About a month or so ago, I made a digital breakout for Maori Language Week. I had been wanting to do one of these on my own for a while now, and there was an opportunity to do so, so I took it. I even wrote about it here. Though the children that tried the breakout at my school (well the ones that tried it initially) gave up very early on, I enjoyed the creation of the breakout so much, I decided to do another one for the New Zealand election which was the following week.
Sharing these two resources that I made on the New Zealand Primary Teachers' Facebook group got me lots of positive feedback - and lots of schools using them.
I thought the logical thing would be to keep on making them, since I liked the act of creation and others liked using them.
Basically a digital breakout is a Google Form embedded on a Google Site. The form has special data validation which stops users from submitting the form if what they enter doesn't match the criteria I set. Thus, I can create a digital lock. The form is embedded on a site, where clues and links to clues are also embedded. There is no exact science to how the clues work and I have had varying success on finding clues that are hard enough to keep learner interest, but not too hard that they frustrate everyone and, to quote one my learners, make them "rage."
In future posts (and most likely at the New Zealand Ed Tech Team Google Summits as well as hopefully at ISTE 2018) I'm going to share how to make these more in depth. I'm currently designing a workshop for learners on this idea - which will start next week - so that will give me the chance to make it very clear. So for now, I'll leave the HOW I did it.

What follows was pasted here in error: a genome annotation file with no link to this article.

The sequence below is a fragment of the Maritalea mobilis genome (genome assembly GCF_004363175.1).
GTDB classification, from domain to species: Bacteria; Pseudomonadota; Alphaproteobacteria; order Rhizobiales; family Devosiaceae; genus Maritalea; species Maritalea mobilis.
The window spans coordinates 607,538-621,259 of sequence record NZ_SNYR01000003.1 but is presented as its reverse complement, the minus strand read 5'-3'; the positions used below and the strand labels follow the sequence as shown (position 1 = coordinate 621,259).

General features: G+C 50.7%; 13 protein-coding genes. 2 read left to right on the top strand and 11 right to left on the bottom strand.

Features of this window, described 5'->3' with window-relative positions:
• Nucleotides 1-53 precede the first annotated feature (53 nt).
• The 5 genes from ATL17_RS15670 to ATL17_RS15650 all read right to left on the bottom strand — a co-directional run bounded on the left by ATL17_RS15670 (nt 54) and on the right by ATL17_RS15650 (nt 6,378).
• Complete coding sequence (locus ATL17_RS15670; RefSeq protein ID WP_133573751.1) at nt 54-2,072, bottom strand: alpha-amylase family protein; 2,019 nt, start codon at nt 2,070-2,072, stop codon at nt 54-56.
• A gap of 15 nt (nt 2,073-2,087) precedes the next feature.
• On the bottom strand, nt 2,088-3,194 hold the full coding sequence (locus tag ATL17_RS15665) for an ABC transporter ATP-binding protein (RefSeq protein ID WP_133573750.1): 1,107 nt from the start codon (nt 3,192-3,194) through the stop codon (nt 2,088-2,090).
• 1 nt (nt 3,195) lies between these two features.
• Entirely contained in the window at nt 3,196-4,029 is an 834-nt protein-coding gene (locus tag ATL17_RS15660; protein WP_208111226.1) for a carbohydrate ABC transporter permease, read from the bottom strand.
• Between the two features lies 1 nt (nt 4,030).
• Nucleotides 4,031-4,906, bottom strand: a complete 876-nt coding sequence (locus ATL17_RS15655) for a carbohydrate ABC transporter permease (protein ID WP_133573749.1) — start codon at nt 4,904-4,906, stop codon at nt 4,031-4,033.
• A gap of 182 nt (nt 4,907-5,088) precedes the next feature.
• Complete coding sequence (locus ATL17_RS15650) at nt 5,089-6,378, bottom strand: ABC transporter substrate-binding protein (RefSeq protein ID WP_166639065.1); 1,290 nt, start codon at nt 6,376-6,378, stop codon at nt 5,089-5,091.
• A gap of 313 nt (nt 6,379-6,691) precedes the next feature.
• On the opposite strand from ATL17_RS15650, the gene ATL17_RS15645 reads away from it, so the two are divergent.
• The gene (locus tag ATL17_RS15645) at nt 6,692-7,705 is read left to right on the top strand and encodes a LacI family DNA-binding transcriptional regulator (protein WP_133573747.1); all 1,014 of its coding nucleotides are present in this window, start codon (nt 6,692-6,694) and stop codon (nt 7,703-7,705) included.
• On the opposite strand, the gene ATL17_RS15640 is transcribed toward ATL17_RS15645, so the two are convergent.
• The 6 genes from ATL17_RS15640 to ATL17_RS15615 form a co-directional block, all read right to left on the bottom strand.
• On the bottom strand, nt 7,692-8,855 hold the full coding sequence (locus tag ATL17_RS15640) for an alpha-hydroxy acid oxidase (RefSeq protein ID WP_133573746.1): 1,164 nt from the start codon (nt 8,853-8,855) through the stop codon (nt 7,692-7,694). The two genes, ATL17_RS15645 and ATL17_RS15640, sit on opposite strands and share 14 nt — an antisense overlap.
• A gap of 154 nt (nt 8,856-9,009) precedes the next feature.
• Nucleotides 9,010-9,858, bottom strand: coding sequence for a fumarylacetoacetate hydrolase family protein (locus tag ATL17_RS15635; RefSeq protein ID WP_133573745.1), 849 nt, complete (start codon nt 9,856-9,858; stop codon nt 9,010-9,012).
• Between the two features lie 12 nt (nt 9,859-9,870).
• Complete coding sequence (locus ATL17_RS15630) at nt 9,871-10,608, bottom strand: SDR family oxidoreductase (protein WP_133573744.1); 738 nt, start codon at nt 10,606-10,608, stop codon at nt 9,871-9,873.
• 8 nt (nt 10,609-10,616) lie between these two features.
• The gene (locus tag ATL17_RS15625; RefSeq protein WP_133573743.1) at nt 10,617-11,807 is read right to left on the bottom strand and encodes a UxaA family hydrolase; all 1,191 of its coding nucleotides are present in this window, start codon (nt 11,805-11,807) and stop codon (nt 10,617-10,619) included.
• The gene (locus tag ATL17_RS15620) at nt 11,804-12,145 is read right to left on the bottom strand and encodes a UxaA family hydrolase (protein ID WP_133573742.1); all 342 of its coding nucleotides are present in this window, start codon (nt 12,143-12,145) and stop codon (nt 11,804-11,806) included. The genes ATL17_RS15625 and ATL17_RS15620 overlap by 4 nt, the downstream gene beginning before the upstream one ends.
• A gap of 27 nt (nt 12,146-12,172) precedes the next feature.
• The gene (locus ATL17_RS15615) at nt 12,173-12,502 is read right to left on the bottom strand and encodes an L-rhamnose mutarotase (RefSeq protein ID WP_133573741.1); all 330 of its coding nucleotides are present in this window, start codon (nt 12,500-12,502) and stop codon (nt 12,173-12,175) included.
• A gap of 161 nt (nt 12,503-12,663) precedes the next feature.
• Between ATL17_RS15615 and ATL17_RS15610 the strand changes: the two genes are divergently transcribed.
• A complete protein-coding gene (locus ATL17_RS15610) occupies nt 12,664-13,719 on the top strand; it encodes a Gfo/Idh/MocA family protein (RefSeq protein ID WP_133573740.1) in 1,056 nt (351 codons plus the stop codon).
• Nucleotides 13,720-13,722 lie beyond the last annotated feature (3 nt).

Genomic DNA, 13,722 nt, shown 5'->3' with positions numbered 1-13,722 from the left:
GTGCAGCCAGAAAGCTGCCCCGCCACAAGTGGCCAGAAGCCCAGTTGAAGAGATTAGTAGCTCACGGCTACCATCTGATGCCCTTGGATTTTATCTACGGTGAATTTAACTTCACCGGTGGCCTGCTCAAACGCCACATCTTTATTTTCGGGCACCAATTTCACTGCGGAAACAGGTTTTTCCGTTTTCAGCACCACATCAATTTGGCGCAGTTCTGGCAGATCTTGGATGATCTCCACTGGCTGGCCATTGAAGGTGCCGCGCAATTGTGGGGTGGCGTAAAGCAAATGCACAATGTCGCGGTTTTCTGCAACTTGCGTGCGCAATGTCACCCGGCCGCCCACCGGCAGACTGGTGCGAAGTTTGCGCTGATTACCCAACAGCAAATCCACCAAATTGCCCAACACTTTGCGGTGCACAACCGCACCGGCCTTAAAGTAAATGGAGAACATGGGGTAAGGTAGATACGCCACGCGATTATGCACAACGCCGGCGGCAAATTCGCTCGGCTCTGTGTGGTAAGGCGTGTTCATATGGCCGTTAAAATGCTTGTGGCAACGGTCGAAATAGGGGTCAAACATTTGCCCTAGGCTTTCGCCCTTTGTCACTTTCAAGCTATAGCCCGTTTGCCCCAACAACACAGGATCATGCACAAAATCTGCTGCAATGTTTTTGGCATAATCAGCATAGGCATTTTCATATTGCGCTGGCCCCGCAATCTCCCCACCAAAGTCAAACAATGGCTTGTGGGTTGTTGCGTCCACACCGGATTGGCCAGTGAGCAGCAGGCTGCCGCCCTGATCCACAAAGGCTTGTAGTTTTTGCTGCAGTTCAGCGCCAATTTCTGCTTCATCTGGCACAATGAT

What was very interesting to note (and I know I've spoken about Breakouts and BreakoutEDU before), was the evolution of how my learners approached the breakouts.
Initially, the learners gave up quite quickly when it was obvious they couldn't get things straight away. I've noticed this with a lot of the children in other settings, so I wasn't that surprised. On further attempts, some of the learners got really into it and worked hard to solve the clues (though some tried the guess all the numbers approach, which worked when the number was low, but not so much when it was high). They began to share what they got and work together. Then others picked up on what to look for. Suddenly, clues that I thought were too hard were getting solved rather quickly by the children. They were beginning to look at things in a new way, looking for those hidden patterns.
The last one we did as a whole habitat (Roughly 90 learners in four teams) was quite difficult. Most groups were unable to even get one clue, even with multiple hints. I guess what I need to do as I continue to create more, is to find a way to level them. Some are obviously harder than others. I probably should be collected data on the people who break out based on their ages, that way I could at least get an idea as to how difficult they are (the Diwali one, which caused my learners so much trouble was actually solved by quite a few others).
At any rate, the engagement level on these has been pretty high in my experience and with a lot of the feedback I've received from other educators across New Zealand. I'm looking to continue making these until I've exhausted all ideas (or I can sell them all and live off the interest on the profit). If you have any ideas for me that you want me to make, put them in the comments and I'll add it to my list. My learners have enjoyed helping me make these (though I'm pretty clever at not revealing the clues or locks to them) and they are loving it too!
Until then, have a look at the breakouts I've made. Try them. See if you can break out. Share them with your friends or your students. You won't regret the engagement that comes out of it!